Well, after spending numerous years of detailed observation and research, here’s my verdict ; NO.

Gender is not something that is clear-cut defined and straightforward, no set of laws governs it. No one should be deemed ‘girly’ or ‘boyish’ based on how they choose to present themselves. Gender, the characteristics of “women” and “men” that are universally accepted, is socially constructed. This social construct of gender, or gender norms, can be especially detrimental to the youngsters in the long run – specifically those rigid notions of masculinity, and the World Health Organisation would strongly support this claim. 

As an example, the notion of gender constructed by society encouraged young boys to start smoking, because the romanticisation of smoking in the mainstream has moulded the conception that smoking is ‘cool’. I myself bear witness to it, when I was young, I believed that I would be a lot cooler and I would appear more macho if I started smoking. However, what younger me failed to realise, was the deadly consequence it entails. If only younger me knew that heavy smoking would lead to pertinent health problems, like lung cancer, which could uninvitedly emerge in our old age, I’m sure that smoking would have never been an option in younger me’s definition of cool. And, I just found out that The American Cancer Society predicted that there will be around 238,340 new cases of lung cancer in 2023, with the majority of these cases being found in people over the age of 70, which came just in time to corroborate my argument and also to scare younger me to not fall into the guise of being cool and manly by smoking.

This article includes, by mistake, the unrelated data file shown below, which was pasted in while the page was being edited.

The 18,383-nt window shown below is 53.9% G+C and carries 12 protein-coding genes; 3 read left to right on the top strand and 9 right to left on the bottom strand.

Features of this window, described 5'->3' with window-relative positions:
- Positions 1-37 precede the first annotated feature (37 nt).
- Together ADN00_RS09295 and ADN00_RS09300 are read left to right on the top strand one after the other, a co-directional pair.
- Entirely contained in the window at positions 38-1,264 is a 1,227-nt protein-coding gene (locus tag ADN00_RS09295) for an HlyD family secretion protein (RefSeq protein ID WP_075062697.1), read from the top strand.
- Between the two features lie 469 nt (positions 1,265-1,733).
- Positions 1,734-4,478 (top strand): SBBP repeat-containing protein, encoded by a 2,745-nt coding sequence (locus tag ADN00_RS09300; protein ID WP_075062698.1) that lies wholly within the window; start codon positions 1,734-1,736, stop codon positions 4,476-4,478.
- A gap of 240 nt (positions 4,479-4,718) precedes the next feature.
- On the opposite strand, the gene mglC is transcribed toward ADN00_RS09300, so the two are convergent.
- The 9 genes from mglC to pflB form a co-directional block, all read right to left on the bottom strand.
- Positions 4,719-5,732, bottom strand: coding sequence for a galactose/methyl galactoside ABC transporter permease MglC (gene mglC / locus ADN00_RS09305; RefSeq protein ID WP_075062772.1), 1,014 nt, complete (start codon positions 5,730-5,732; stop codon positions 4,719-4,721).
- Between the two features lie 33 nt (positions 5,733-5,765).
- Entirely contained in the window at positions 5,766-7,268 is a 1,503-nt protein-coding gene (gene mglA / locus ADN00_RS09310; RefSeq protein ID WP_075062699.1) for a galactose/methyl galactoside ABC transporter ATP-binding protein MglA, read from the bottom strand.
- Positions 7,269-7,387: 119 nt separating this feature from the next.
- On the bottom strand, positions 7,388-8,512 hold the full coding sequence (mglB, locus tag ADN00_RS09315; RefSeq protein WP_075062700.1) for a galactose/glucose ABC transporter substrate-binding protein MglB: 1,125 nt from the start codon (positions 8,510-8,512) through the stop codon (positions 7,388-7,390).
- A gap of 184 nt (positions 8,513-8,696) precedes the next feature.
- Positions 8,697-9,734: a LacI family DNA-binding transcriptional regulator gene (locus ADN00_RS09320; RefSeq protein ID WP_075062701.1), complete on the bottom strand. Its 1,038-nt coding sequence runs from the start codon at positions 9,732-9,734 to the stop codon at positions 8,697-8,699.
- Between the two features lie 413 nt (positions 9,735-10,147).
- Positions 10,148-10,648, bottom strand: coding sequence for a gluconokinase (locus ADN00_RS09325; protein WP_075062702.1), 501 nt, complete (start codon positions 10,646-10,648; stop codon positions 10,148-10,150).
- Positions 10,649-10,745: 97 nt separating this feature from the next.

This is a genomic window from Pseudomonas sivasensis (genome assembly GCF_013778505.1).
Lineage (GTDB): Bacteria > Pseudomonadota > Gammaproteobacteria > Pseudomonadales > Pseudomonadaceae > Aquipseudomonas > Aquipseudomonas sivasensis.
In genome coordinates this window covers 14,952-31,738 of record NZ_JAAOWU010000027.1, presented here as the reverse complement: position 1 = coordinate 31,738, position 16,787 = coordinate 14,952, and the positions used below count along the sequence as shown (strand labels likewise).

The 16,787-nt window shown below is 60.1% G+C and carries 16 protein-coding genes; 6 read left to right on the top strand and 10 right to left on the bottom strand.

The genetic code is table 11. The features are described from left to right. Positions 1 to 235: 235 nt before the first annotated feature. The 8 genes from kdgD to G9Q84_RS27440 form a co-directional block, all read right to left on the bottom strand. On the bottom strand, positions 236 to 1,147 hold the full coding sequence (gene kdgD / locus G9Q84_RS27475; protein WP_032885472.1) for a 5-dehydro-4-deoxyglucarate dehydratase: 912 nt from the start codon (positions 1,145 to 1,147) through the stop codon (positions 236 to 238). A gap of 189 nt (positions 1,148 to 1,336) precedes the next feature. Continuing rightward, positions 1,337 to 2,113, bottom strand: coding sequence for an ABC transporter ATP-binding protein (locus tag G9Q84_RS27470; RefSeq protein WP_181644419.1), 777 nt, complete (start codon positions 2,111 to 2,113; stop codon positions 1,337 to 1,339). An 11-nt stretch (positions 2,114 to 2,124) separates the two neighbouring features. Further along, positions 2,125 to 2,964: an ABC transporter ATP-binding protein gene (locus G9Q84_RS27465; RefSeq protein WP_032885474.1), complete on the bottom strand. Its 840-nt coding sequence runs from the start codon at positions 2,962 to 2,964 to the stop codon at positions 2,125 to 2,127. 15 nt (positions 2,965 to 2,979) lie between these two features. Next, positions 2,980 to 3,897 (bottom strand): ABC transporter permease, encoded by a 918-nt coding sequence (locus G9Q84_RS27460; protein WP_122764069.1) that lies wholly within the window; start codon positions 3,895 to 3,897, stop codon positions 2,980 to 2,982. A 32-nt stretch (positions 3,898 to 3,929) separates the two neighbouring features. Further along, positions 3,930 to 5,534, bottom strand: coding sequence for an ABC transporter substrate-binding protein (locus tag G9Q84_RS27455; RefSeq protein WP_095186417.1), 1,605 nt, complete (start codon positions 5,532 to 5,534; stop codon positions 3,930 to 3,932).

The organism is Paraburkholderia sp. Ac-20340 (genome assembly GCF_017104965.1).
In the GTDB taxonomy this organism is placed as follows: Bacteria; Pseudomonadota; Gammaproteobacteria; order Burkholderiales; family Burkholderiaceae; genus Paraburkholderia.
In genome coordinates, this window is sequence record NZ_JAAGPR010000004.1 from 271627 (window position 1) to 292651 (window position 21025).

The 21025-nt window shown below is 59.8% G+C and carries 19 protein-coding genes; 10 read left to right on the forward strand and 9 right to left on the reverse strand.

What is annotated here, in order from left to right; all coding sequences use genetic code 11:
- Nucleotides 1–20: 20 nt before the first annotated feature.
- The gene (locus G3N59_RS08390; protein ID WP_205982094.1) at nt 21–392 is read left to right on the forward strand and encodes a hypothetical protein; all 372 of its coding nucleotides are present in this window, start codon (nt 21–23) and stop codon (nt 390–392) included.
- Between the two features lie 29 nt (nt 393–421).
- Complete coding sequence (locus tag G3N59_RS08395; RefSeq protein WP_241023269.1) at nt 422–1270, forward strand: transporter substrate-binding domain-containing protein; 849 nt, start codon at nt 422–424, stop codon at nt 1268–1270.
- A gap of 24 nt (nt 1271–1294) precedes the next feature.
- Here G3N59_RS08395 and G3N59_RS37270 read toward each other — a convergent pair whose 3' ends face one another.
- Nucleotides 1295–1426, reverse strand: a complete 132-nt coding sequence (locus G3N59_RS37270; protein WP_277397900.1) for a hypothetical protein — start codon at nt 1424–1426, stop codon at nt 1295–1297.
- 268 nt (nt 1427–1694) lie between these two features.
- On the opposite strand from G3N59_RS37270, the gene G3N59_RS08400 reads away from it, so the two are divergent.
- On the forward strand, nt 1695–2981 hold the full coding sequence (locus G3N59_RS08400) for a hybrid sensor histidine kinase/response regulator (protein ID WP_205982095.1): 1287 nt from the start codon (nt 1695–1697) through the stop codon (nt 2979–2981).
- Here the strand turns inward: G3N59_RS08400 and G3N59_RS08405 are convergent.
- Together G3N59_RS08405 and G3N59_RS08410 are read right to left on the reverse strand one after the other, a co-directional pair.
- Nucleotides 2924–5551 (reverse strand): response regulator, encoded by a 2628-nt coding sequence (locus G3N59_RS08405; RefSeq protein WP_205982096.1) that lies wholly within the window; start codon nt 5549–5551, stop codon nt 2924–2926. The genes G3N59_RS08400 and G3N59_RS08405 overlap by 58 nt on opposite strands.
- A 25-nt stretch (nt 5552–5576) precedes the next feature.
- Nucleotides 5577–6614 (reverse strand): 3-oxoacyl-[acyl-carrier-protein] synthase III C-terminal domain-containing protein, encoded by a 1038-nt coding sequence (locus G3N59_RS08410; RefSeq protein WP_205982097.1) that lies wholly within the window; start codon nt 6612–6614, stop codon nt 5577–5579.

Another case we often fail to realise is that gender norms are detrimental to one’s character.  Recently, one of my friends confided in me. She voiced her anguish at her inability to behave elegantly and gracefully, which led her to believe that she was a “tomboy”, and that she didn’t deserve to be a girl. This phenomenon, which is called the Pygmalion Effect, occurs when one’s surroundings and the words inflicted upon them eventually changes their persona. My friend was not as delicate and gentle as the other girls, explaining why the doors to being a girl were slammed in her face by society. The other girls in her school began to label her a “tomboy”, and this mocking eventually cemented the idea that she didn’t deserve to be a girl. Honestly, I’d say that’s bollocks! Why should we conform to social constructs in order for us to be considered as a ‘man’ or a ‘girl’? Gender as a social construct eventually failed my friend, stripping her of her confidence and turned her into a social outcast.